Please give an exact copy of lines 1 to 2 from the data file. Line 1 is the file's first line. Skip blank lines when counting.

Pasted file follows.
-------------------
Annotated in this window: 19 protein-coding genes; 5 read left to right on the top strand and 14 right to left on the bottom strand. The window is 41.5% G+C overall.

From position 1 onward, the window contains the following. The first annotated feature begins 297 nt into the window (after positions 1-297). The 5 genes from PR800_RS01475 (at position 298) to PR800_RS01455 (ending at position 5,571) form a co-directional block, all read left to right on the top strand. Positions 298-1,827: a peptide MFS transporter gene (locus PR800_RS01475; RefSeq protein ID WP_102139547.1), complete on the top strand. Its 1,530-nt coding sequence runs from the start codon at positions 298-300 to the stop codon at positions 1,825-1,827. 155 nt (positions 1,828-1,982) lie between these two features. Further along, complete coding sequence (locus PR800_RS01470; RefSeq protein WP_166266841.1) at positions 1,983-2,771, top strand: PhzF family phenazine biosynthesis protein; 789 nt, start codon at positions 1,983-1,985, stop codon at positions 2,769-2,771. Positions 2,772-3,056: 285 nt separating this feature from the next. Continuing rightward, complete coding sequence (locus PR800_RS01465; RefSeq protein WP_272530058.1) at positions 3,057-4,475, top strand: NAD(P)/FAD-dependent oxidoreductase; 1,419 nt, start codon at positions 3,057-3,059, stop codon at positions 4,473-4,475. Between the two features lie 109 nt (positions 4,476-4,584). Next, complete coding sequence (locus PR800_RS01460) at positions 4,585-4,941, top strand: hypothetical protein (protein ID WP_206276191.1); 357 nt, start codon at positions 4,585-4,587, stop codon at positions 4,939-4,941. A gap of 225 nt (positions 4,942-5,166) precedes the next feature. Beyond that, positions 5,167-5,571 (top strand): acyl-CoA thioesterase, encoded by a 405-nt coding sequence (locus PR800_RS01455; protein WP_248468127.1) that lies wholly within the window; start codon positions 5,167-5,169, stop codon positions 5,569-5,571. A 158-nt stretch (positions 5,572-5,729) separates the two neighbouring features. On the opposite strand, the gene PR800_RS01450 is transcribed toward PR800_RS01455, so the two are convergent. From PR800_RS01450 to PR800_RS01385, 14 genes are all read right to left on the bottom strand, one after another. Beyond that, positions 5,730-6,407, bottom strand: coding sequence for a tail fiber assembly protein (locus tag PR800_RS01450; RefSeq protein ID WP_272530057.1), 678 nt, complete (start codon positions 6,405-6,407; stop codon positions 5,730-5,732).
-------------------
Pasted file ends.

Annotated in this window: 19 protein-coding genes; 5 read left to right on the top strand and 14 right to left on the bottom strand. The window is 41.5% G+C overall.

From position 1 onward, the window contains the following. The first annotated feature begins 297 nt into the window (after positions 1-297). The 5 genes from PR800_RS01475 (at position 298) to PR800_RS01455 (ending at position 5,571) form a co-directional block, all read left to right on the top strand. Positions 298-1,827: a peptide MFS transporter gene (locus PR800_RS01475; RefSeq protein ID WP_102139547.1), complete on the top strand. Its 1,530-nt coding sequence runs from the start codon at positions 298-300 to the stop codon at positions 1,825-1,827. 155 nt (positions 1,828-1,982) lie between these two features. Further along, complete coding sequence (locus PR800_RS01470; RefSeq protein WP_166266841.1) at positions 1,983-2,771, top strand: PhzF family phenazine biosynthesis protein; 789 nt, start codon at positions 1,983-1,985, stop codon at positions 2,769-2,771. Positions 2,772-3,056: 285 nt separating this feature from the next. Continuing rightward, complete coding sequence (locus PR800_RS01465; RefSeq protein WP_272530058.1) at positions 3,057-4,475, top strand: NAD(P)/FAD-dependent oxidoreductase; 1,419 nt, start codon at positions 3,057-3,059, stop codon at positions 4,473-4,475. Between the two features lie 109 nt (positions 4,476-4,584). Next, complete coding sequence (locus PR800_RS01460) at positions 4,585-4,941, top strand: hypothetical protein (protein ID WP_206276191.1); 357 nt, start codon at positions 4,585-4,587, stop codon at positions 4,939-4,941. A gap of 225 nt (positions 4,942-5,166) precedes the next feature. Beyond that, positions 5,167-5,571 (top strand): acyl-CoA thioesterase, encoded by a 405-nt coding sequence (locus PR800_RS01455; protein WP_248468127.1) that lies wholly within the window; start codon positions 5,167-5,169, stop codon positions 5,569-5,571. A 158-nt stretch (positions 5,572-5,729) separates the two neighbouring features. On the opposite strand, the gene PR800_RS01450 is transcribed toward PR800_RS01455, so the two are convergent. From PR800_RS01450 to PR800_RS01385, 14 genes are all read right to left on the bottom strand, one after another. Beyond that, positions 5,730-6,407, bottom strand: coding sequence for a tail fiber assembly protein (locus tag PR800_RS01450; RefSeq protein ID WP_272530057.1), 678 nt, complete (start codon positions 6,405-6,407; stop codon positions 5,730-5,732).